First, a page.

Senior Blog- seniors and civic virtue


Maria Pavy

Maria Pavy– Unfortunately I am not able to vote myself: however, I do know that there is much importance in it and that I have learned a lot through classes like We the People and speakers like Congresswoman Susan Brooks. I was privileged to meet Susan Brooks because of my involvement with We the People, and after talking with her about civic virtue I realized how important it really is.

Being a senior, I know several others that had the opportunity to vote today. It is a privilege and there is no better way to express democracy than through voting. Although I did not have the opportunity myself to vote, I had friends and acquaintances that voted, and seeing that this is their next step in becoming an adult is something interesting.

Seniors are required to take a government and economics class before the end of their senior year, and these are great requirements in my opinion. During this time, some seniors know more about government and the society than some adults do, and this is a good step into the real world.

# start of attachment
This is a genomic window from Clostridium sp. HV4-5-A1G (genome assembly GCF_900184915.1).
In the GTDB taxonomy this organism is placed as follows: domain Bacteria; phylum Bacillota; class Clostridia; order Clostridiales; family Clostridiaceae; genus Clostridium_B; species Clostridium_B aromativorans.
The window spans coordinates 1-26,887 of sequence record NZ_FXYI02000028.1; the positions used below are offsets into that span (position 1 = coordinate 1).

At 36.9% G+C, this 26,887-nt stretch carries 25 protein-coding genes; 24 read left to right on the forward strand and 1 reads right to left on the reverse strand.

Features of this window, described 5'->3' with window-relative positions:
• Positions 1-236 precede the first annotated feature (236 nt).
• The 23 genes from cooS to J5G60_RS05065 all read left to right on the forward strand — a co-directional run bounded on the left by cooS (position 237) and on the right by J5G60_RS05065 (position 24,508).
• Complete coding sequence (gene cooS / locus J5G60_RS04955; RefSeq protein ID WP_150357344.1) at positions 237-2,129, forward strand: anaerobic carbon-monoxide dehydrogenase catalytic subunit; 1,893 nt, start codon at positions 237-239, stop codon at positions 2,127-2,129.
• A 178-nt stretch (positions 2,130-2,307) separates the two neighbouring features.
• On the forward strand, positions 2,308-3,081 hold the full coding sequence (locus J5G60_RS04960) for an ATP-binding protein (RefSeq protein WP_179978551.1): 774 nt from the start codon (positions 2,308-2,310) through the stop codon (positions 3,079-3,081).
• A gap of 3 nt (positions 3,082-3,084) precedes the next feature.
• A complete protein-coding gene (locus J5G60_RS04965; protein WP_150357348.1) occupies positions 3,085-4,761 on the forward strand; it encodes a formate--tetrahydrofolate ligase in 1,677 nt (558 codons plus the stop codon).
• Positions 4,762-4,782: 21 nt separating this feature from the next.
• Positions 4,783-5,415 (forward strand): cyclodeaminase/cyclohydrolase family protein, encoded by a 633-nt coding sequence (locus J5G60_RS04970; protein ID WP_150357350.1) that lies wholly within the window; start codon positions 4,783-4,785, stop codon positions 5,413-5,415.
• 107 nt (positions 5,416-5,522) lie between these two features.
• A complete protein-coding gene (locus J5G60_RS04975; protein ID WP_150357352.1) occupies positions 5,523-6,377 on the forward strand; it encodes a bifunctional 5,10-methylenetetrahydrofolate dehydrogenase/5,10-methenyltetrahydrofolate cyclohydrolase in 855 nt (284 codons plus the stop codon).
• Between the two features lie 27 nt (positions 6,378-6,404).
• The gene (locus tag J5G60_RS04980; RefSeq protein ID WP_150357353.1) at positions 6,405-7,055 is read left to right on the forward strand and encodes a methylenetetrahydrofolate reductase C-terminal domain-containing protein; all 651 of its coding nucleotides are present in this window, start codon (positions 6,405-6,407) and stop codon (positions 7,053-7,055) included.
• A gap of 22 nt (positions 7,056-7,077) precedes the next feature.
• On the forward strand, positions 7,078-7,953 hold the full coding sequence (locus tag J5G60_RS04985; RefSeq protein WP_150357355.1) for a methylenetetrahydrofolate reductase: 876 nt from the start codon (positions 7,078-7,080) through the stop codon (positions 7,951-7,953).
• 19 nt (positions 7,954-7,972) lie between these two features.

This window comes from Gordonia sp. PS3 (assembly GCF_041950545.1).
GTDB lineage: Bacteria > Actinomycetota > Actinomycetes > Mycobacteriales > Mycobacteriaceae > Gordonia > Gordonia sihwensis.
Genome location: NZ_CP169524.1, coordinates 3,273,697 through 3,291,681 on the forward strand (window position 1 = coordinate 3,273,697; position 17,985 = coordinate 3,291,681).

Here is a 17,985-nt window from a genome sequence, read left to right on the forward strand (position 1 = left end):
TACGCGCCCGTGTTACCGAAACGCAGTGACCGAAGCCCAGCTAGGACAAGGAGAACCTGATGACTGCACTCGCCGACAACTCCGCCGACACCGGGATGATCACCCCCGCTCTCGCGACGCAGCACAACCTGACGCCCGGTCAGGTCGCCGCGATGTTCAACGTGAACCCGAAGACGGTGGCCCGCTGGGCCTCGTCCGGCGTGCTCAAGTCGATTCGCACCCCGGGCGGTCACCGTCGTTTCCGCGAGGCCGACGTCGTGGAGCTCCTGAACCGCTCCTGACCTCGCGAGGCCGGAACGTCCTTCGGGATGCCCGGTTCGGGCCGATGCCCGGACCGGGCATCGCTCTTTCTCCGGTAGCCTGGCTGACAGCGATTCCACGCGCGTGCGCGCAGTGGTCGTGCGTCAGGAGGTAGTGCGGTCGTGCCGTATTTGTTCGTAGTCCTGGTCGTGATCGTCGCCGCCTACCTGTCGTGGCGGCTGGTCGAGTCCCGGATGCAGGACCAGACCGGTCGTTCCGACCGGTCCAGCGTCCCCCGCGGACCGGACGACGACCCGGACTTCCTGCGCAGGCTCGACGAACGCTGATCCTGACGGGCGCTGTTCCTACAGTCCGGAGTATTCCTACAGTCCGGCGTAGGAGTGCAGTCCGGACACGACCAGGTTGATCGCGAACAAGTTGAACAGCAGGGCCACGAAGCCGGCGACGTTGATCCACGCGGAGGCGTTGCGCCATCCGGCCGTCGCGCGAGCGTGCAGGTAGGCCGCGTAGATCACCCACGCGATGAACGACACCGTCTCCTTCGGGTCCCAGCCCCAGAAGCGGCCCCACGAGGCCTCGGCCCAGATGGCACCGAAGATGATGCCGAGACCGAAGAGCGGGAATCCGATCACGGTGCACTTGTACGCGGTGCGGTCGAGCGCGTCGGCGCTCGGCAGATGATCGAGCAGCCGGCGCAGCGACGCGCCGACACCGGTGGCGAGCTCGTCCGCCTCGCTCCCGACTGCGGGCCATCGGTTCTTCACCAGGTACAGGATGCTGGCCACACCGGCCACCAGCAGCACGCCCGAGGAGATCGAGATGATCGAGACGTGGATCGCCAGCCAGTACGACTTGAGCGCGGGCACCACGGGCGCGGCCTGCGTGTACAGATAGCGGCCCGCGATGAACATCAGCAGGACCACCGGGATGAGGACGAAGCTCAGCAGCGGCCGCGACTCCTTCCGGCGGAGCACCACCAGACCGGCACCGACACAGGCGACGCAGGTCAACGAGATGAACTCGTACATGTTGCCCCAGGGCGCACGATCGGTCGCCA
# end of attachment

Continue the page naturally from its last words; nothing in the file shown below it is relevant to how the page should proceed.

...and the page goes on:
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Participating in student government helps students learn more about government and the voting process.

Voting is one of the many privileges that come with being an adult. Driving, working and having the ability to make independent decisions are part of growing up, but voting is a privilege that represents a student’s active involvement in the government and their voice and opinion on issues are being heard.

Senior Mattheus Mitchell voted for the first time on Nov. 4.

“I didn’t really know where to go because there are different precincts in the area. Luckily there wasn’t a line because its midterm elections and no one really cares about midterm elections, especially in this uber conservative Hamilton County,” Mitchell said. “So I walked in and I said to the people there ‘i don’t really know where to go’. So I showed them my ID because voter ID is the law in Indiana, but luckily they’re super easy to get. Driver’s license, yeah I have one of those.”

Afterwards, Mitchell was proud of voting for the first time and expressed his excitement through social media and he wrote about it so he could remember the moment.

“I got a sticker and I posted a picture of myself on Twitter with the caption something like ‘this is the first of many @barackobama @democraticnationalconvention @republicannationalconvention’,” Mitchell said. “And then I took the sticker and wrote about it in my diary and put the sticker ┬áin my diary.”

Participating in student government and student council can also help students learn more about the government and voting process and it encourages civic virtue.